By Amit Jain
On the tarmac of Kampala’s Entebbe International Airport Chinese technicians and their Ugandan counterparts put final touches on the aprons as planes fly in and out. The 70-year-old airport, which was last refurbished in the early 1970s, is now getting an upgrade and a facelift – financed entirely by China. But there is a problem. Ugandan officials complain they have been boxed into a corner after the Export-Import Bank of China (China Exim-Bank) rejected their request to renegotiate ‘toxic clauses’ in the US$200m loan deal which is financing the upgrade. According to investigative press reporters these controversial provisions, if not amended, threaten Ugandan sovereign control over the airport. The risk presented by the clauses prompted Uganda to send an 11-member delegation to Beijing to plead with Exim Bank to renegotiate the clauses. In the meeting, the four Exim Bank executives reportedly rejected any amendments to clauses of the signed Financing Agreement, and made it clear to the Ugandan executives that any attempts to make alterations would set a bad precedent. In addition, the Chinese allegedly told their guests that they saw no cause to warrant the amendment. The lenders apparently ‘advised’ the Ugandans and his team to accept “friendly consultations” from time to time, to ensure smooth implementation of the airport expansion project. China Exim-Bank earlier froze financial disbursement after the Uganda Civil Aviation Authority (UCAA) failed to implement some of the provisions of the loan agreement.
The project is scheduled to be implemented in two phases. The first phase, with three-quarters finished, involves construction of a new passenger terminal, a new cargo complex, and upgrade of two runways and their associated taxiways, rehabilitation and overlay of three aprons. According to the state-run China Communications Construction Company (CCCC) which was contracted to design, construct and manage the project the new cargo building is about 10,000 sqm and when complete will be able to handle 100,000 tons of cargo per year. The new passenger terminal building is 20,000 sqm and will be able to handle 3 million passengers per year. When the expansion project is completed, Entebbe International will become one of the most modern airports in East Africa. Its construction is a vivid demonstration of the exemplary role that China has played in the improvement of Africa’s infrastructure. The airport is connected to the 49.56 km-Entebbe-Kampala expressway, which links the capital Kampala. The construction of the four-lane dual carriageway was also financed by the China Exim-Bank. Despite the controversy surrounding confidentiality clauses, lack of transparency over the loans deals and widespread graft Africans, for most part, see Chinese involvement as critical to meet their development needs.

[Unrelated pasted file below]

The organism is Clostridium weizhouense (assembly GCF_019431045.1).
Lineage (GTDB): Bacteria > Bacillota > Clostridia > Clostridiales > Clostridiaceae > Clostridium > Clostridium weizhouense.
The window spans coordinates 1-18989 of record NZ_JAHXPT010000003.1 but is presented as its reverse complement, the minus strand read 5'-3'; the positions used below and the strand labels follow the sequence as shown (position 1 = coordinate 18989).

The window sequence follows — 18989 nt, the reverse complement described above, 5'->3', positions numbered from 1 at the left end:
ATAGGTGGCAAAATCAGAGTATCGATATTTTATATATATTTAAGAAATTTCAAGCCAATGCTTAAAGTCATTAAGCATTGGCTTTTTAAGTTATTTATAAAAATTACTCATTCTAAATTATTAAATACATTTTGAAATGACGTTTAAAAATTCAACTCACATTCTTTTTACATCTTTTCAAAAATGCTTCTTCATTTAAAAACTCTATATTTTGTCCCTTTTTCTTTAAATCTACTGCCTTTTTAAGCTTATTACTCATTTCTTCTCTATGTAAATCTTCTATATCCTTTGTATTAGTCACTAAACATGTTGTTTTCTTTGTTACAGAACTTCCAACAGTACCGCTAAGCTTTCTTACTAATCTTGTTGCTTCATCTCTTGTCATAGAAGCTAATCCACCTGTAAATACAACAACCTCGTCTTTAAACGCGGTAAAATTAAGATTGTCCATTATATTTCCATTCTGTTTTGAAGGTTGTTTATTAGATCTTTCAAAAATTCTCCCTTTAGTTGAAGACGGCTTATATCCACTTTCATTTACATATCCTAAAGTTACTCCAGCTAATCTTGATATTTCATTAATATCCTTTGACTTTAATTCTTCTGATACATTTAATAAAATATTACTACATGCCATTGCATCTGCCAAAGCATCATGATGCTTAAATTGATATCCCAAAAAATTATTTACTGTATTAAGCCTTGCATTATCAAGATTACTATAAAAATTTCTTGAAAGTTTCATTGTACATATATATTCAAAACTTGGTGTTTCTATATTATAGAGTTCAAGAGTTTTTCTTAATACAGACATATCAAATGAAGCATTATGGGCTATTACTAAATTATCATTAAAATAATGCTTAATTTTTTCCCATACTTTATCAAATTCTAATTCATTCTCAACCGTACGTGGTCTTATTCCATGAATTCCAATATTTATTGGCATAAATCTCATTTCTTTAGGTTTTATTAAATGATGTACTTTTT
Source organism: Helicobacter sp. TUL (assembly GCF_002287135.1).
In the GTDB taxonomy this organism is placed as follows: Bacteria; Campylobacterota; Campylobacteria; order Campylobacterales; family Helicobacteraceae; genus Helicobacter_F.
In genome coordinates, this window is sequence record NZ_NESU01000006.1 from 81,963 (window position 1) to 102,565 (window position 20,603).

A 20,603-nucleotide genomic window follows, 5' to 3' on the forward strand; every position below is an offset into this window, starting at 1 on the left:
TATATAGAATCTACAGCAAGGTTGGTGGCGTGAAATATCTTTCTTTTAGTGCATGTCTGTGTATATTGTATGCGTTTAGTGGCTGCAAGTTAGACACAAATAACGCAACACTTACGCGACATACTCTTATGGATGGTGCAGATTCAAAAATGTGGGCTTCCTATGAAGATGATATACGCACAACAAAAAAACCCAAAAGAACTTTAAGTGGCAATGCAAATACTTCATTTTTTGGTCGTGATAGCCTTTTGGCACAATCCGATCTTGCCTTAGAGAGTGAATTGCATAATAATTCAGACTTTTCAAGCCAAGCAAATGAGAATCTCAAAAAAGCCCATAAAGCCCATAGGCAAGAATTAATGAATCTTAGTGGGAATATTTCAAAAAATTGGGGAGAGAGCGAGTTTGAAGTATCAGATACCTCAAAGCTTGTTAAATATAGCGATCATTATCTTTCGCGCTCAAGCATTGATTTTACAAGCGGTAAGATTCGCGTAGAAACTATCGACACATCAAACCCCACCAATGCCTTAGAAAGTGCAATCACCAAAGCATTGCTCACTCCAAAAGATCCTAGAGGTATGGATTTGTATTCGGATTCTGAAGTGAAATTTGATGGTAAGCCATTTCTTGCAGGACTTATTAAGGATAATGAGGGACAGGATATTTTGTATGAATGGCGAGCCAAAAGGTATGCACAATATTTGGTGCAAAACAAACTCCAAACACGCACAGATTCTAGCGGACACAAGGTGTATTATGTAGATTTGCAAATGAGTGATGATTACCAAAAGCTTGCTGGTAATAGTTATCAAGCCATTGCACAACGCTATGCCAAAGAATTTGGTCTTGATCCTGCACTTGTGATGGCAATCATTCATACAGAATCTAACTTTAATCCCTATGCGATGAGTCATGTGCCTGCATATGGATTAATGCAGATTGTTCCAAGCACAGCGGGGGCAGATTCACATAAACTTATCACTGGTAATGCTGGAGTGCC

Elsewhere, another state-owned engineering behemoth – the China Railway Construction Corporation (CRCC) has been busy undertaking mega projects across Africa. It helped build the Lagos-Ibadan railway in Nigeria, the first modern standard gauge double track railway in West Africa and one of the longest on the continent. Financed by the Export-Import Bank of China, the 157-kilometer railway links Nigeria’s largest city, with Ibadan, its industrial capital. In April CRCC also signed a deal worth US$3.02bn for the rehabilitation and reconstruction of the Nigerian Eastern Railway from Port Harcourt to Maiduguri.
While building more hard-infrastructure facilities such as roads, railways and bridges in Africa, Chinese-state run engineering firms are pushing their subsidiaries to transform themselves from simply being engineering project contractors to end-to-end ‘value chain’ developers. A CRCC subsidiary – the 20th Bureau Group Corporation (CR20G), for example, built a rice processing plant in Mozambique, in 2017. According to Guo Wei, CR20G's country head for Mozambique operations by June 2021, the project had harvested area of 2,400 hectares and produced 16,600 metric tons of rice – all of which was sold in local markets.
Chinese-funded infrastructure projects have often come under intense public scrutiny and not all have gone according to plan. China’s recent decision to stop financing coal-fired power projects has left Zimbabwe's power projects hanging in the balance, for example. The fate the US$1.5bn Hwange Power Station expansion, which was funded by China and is 72% complete, now hangs in the balance. China had also committed to finance the rehabilitation of three other thermal power stations- Bulawayo, Harare and Munyati – none of which, now seems likely to come into effect.
 Silkroute News, 18 October 2021
 CAJ News, 20 Oct 2021